With crime in Barbados becoming more organised and with greater threats to cybersecurity, efforts are under way to establish a National Cybersecurity Strategy to provide the island with “a robust cyber defence”.

This was disclosed by Attorney General, Adriel Brathwaite, as he delivered remarks during the first annual conference of the Department of Public Prosecutions under the theme: Strengthening our Capacity to Combat Cybercrimes and Other Organised Crimes, at the Accra Beach Hotel and Spa today.

The new framework, the Minister said, would include a revision and revamping of legislation to provide the required security.

It would involve work on the Computer Misuse Act, the Electronics Transactions Act, the Telecommunications Act and the Copyright Act.

And, the Attorney General has hinted at the possibility of new legislation being introduced, such as the Interception of Communications [Act], to strengthen efforts being undertaken.

“What we are faced with as a region, and as a country, is real. We have seen more cyber-related attacks on our government infrastructure and our private infrastructure. We must be on the cutting edge in terms of our defence,” he stated, noting that the Telecommunications Unit was presently working to ensure Barbados had a more secure cybersecurity platform.

Attorney General, Adriel Brathwaite, speaking at the first annual conference of the Department of Public Prosecutions at the Accra Beach Hotel today. (M.Brathwaite/GP)

Mr. Brathwaite said Barbados also needed to do additional work in the area of transnational organised crime, and gave the commitment that the Civil Asset Forfeiture legislation would be before Parliament by the end of November.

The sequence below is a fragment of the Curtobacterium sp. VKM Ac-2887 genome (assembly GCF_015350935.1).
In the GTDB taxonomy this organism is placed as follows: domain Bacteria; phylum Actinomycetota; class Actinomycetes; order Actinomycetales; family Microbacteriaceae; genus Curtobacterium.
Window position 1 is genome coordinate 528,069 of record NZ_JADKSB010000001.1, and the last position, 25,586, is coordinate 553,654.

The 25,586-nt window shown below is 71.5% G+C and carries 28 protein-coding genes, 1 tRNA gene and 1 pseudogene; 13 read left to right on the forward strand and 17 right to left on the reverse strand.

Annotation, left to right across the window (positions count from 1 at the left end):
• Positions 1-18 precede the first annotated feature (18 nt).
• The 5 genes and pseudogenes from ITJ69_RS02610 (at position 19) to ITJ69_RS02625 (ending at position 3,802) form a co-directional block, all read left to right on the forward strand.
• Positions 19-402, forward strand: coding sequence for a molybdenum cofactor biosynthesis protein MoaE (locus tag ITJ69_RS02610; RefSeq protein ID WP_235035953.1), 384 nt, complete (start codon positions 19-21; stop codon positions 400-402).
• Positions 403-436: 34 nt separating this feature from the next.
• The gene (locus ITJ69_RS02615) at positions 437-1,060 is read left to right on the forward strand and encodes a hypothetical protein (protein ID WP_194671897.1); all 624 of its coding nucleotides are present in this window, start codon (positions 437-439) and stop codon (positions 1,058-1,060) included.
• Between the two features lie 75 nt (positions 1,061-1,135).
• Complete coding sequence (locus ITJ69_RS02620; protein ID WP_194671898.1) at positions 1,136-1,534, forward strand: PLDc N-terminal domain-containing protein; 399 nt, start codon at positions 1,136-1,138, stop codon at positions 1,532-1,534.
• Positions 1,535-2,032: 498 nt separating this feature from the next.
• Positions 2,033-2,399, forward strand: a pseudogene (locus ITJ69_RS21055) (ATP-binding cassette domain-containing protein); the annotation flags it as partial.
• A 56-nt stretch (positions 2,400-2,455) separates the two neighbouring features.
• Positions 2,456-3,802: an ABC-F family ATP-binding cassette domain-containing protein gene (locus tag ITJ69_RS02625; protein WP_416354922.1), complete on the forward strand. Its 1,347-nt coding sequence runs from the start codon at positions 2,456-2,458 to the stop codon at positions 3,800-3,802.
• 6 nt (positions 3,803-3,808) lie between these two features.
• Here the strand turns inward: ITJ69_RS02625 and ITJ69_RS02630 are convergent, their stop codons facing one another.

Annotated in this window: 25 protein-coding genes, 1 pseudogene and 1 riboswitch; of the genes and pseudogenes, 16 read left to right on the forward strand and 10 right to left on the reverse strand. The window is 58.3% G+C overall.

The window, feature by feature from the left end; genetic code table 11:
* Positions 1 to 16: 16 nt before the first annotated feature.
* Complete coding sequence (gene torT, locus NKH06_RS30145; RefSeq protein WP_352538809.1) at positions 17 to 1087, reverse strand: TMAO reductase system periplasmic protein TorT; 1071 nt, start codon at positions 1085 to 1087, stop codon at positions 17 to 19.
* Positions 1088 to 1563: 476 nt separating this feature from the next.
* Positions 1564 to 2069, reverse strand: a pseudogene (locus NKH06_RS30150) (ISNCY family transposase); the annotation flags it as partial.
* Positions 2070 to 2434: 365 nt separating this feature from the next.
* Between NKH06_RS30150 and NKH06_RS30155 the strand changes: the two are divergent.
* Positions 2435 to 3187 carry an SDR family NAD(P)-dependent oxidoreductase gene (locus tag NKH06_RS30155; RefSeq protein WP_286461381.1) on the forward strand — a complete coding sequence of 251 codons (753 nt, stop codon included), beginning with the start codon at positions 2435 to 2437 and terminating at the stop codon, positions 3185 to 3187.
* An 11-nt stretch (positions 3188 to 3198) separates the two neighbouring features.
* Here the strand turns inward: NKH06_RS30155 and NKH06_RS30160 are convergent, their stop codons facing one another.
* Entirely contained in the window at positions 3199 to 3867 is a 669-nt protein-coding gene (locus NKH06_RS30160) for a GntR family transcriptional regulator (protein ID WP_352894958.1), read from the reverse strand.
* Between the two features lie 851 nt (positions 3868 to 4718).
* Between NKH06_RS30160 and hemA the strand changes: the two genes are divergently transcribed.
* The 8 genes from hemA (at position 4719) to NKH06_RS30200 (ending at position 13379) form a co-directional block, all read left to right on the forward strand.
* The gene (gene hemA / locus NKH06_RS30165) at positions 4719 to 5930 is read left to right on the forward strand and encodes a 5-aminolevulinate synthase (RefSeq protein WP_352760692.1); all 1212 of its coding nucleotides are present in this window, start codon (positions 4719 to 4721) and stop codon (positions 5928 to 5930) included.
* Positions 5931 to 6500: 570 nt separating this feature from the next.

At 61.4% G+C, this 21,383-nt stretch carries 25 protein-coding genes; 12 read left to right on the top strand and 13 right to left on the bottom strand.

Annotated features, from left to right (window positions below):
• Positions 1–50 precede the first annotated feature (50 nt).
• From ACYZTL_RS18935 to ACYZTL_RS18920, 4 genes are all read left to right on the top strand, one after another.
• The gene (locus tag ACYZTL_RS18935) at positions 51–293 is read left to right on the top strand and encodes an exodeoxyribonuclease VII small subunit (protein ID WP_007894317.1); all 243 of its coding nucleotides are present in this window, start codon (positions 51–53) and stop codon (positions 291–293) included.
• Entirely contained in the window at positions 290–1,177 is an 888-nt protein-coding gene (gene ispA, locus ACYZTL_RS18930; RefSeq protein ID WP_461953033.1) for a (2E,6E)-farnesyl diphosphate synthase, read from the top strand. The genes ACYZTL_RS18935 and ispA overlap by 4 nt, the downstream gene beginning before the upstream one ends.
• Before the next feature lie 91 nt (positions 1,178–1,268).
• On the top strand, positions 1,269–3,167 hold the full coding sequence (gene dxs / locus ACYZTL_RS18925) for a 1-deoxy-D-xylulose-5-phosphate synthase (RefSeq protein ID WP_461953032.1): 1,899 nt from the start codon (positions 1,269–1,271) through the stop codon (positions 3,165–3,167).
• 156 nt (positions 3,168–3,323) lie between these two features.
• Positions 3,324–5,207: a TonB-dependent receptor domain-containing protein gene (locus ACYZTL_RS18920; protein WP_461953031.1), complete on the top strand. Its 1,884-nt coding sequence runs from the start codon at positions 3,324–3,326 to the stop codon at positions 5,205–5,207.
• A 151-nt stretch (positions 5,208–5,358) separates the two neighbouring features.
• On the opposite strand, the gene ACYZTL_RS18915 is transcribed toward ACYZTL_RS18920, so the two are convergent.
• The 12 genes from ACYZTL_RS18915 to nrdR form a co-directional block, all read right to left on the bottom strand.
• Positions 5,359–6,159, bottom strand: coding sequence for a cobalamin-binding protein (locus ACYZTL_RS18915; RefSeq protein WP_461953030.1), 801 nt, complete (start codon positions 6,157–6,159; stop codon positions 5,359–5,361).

However, he stressed that there was a need for greater cooperation among stakeholders, a deficiency which is already being addressed.

“My call is for greater cooperation for us here in Barbados and across the region. None of us can do it alone. The threats that we are faced with in terms of cybersecurity and transnational organised crime require a wholistic approach nationally and a regional approach,” he maintained.

Meanwhile, Chief Justice of Barbados, Sir Marston Gibson, noted that crime in Barbados had become organised and today’s criminal now had not just weapons, but also money deposited in the bank.

And, he warned that such criminals would use the computer to their advantage.

“[One] of the ways in which you would prevent cybercrime is by making sure your system is as cyber secure as possible,” he said, warning that security patches for computers should be kept up to date.

Over the next three days of the conference, members of the judiciary will discuss Tackling Serious and Organised Crime in Barbados and the Eastern Caribbean; Facilitating the Presentation of Evidence by Use of Technology in the Courtroom; A Case for Recording Police Interviews to Reduce False Evidence; Introduction to Cybercrime; Special Measures for Giving Evidence by Vulnerable Witnesses; and Internet Investigations.


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